Both Stringer and i have quite a few friends who have travelled, lived and worked throughout south east asia. One consistent complaint we had heard about traveling here was how horrendous the busses can be. Maybe we have just been lucky, but so far we have had relatively enjoyable experiences! The bus from Bangkok to Chiang Mai was overnight and took about 12 hours. We had AC, reclining chairs, and a man who brought us food, water and coffee if we so desired. Many of the busses here even have wifi.
We arrived in Chiang Mai around 9:30 am and hopped in a small bus to take us to our guest house ( really just a pick-up truck with two benches in the bed of the truck with a tent over it). Danielle found what turned out to be an AWESOME guest house called Thailand Wow. It was a little outside the main hub of hostels in Chiang Mai on a small side street. The guy who ran it, Khai, was so unbelievably nice and helpful. The common area had such a great bohemian vibe- chairs to swing in, a tented ceiling and pillows all over the floor to relax, read a book or chat with other travelers.
Sunday nights in Thailand are the best for markets, and the market in Chiang Mai was nothing short of spectacular. On our way to the market as we were walking down an alley, we noticed a black bmw slowly following behind us. Initially a bit nervous about this, it approached closer ( when i say close, i mean a literal arms reach away) the window was rolled down and Owen Wilson was sitting staring right at us! We exchanged some confused and pretty surprised stares and smiles. Turns out he was filming a movie called "The Coup" a stones throw away from our guest house. We hung around the set for a bit (we are pretty sure the security thought we were part of the crew as everyone else who walked by was asked to keep moving on). Got to watch Lake Bell, Owen, and the little girls from "Inception" act a street scene with gun shots and all. I don't believe many can say they had that kind of experience their first night in Chiang Mai.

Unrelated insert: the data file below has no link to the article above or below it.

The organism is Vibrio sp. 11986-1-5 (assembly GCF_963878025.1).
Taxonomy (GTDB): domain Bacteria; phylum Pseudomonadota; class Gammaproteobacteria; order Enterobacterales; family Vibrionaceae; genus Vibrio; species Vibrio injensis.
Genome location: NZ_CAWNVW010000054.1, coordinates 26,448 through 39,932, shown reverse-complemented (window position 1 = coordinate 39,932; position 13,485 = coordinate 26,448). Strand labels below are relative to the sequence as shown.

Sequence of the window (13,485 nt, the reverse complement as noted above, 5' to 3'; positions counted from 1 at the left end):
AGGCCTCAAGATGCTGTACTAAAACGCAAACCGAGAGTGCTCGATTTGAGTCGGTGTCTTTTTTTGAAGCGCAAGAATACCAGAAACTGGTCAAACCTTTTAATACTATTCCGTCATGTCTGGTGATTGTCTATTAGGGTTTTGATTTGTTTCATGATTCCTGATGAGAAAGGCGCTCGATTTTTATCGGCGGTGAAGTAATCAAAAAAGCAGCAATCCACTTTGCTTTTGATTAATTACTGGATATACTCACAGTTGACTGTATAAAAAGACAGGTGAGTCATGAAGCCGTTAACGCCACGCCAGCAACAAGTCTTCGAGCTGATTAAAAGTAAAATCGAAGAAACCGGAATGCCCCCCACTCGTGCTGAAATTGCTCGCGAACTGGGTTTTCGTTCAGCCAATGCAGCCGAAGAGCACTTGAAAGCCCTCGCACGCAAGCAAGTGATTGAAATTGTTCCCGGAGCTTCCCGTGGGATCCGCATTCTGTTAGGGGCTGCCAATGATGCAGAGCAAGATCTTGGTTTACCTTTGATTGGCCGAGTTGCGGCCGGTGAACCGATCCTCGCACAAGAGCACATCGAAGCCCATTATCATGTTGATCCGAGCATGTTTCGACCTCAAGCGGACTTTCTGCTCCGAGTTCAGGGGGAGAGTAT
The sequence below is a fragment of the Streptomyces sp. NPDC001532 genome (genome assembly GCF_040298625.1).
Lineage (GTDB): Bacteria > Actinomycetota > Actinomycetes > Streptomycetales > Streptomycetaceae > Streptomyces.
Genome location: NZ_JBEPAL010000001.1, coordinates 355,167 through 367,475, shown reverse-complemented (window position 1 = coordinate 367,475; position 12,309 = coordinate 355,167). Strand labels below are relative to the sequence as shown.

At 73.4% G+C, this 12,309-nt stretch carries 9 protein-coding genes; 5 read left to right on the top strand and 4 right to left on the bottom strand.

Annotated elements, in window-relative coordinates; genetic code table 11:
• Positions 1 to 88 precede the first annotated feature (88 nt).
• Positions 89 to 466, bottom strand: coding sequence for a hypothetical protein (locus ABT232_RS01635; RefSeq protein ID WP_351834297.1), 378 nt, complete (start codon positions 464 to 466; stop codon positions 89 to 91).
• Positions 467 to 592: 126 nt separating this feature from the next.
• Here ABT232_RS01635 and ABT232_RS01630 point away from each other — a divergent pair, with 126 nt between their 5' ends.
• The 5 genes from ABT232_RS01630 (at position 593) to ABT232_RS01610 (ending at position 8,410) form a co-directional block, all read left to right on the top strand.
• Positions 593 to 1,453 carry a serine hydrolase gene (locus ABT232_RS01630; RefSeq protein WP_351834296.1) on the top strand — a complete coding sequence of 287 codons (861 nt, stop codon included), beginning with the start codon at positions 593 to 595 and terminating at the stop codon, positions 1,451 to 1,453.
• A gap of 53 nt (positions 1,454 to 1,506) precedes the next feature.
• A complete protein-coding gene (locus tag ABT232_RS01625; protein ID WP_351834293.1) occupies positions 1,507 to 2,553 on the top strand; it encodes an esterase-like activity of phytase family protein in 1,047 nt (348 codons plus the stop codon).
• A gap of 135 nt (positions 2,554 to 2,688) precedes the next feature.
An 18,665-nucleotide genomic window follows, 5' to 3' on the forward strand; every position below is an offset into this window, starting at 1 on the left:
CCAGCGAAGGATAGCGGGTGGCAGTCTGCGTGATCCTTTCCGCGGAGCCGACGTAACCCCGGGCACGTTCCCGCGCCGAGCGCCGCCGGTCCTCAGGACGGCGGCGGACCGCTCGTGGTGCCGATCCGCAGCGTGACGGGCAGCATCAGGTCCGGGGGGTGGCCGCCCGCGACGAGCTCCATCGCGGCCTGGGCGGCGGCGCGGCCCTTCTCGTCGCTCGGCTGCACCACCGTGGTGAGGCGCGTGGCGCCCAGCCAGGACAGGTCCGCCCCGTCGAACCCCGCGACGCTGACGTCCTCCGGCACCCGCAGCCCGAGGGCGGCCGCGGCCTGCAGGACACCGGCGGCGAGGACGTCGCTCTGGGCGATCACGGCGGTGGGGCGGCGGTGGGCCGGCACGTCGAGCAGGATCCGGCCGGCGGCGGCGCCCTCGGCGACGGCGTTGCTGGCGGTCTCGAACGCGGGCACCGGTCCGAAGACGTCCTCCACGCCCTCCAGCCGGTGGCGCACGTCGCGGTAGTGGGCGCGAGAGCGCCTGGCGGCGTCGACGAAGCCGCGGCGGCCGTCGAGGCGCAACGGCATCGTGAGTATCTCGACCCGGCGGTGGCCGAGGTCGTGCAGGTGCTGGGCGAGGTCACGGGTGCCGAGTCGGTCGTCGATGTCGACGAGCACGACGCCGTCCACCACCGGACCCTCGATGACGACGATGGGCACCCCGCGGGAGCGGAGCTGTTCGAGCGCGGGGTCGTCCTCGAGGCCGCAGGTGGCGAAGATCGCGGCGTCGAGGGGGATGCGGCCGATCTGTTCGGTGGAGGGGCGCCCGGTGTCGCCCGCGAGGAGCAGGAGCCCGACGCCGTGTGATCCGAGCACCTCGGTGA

After we wandered around the market for a couple of hours tasting the small tapas sized bites you could buy from the vendors. Danielle loved the sushi and i was particularly fond of the street meat. We returned to our hostel and ended up meeting another Canadian , Brad, and a Norwegian named Eneo. We shared stories over some Changs, the local cheap and pretty tasty beer, then decided to head out for a night at Zoe's Yellow bar, probably the most popular of the backpacker haunts. Buckets, new friendship bracelets and some drunken tuk tuk rides later, our first real "night out" in Thailand was a blast.
The next morning both of us woke up at 7 am in a bit of a drunken haze, went down to chill in the common area, and met three British guys- Ben, Callum and Jon, who had just arrived from Laos. They had been to chiang mai a few weeks earlier but returned to visit the small town of Pai, about 3 hours North of Chiang Mai , as they had heard such awesome things. They're excitement coupled with our own interest was enough to convince us to book a bus with them a few days later and see the place for ourselves. Before we went to Pai however, we decided to do a two day overnight Trek to the small mountain village of Lahu, about 90 minutes from Chiang Mai...